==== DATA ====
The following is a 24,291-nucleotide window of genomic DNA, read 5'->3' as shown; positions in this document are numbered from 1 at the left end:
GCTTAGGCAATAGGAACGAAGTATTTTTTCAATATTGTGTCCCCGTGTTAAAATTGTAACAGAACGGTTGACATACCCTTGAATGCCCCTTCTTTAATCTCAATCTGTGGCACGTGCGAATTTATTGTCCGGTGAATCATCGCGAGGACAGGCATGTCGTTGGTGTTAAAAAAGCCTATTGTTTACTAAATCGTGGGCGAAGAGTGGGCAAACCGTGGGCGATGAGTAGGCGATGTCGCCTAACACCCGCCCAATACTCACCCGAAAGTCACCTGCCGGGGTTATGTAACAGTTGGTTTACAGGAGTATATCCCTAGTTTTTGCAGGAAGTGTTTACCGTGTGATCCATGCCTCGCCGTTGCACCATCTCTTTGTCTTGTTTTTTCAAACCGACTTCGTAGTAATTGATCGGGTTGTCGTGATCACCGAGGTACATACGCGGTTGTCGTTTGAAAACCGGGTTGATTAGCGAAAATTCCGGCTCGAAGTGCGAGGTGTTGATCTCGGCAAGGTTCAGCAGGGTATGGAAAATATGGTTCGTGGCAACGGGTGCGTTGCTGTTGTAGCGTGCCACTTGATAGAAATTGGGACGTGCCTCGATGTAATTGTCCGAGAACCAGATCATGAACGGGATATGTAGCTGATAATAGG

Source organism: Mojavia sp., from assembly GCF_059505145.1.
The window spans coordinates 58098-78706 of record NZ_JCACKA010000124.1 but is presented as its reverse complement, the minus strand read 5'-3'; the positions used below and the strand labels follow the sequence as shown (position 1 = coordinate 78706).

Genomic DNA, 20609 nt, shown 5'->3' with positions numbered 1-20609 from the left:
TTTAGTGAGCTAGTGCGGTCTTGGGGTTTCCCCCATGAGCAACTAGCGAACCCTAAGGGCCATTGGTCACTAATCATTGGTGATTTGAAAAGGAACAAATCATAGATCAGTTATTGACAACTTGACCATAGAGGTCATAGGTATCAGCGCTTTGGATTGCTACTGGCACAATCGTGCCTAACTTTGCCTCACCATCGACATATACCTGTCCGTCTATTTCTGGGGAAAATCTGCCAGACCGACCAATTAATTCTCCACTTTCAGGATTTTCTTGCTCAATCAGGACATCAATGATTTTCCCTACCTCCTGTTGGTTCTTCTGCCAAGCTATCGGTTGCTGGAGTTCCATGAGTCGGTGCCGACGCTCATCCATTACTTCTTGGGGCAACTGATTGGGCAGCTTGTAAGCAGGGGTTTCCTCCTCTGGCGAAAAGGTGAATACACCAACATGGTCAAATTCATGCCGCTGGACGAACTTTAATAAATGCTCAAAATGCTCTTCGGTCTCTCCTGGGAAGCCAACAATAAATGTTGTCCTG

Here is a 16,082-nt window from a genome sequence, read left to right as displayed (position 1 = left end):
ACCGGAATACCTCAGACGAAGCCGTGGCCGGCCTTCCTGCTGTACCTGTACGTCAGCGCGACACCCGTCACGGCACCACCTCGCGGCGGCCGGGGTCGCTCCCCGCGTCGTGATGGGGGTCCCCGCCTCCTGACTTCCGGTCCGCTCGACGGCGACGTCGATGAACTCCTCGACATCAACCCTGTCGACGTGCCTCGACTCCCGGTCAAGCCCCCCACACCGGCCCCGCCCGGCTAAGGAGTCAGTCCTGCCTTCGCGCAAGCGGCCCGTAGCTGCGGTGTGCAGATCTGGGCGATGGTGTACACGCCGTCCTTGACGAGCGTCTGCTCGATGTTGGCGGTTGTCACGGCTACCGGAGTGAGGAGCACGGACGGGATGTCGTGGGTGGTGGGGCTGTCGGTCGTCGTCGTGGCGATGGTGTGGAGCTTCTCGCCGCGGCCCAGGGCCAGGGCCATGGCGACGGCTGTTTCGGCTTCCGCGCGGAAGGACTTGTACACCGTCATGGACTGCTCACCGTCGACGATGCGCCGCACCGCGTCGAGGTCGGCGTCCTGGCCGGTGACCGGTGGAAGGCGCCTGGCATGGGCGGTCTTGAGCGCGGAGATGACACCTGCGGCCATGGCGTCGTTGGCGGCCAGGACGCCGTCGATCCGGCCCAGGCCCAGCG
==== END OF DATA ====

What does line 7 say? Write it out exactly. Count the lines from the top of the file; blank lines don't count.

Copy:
Here is a 16,082-nt window from a genome sequence, read left to right as displayed (position 1 = left end):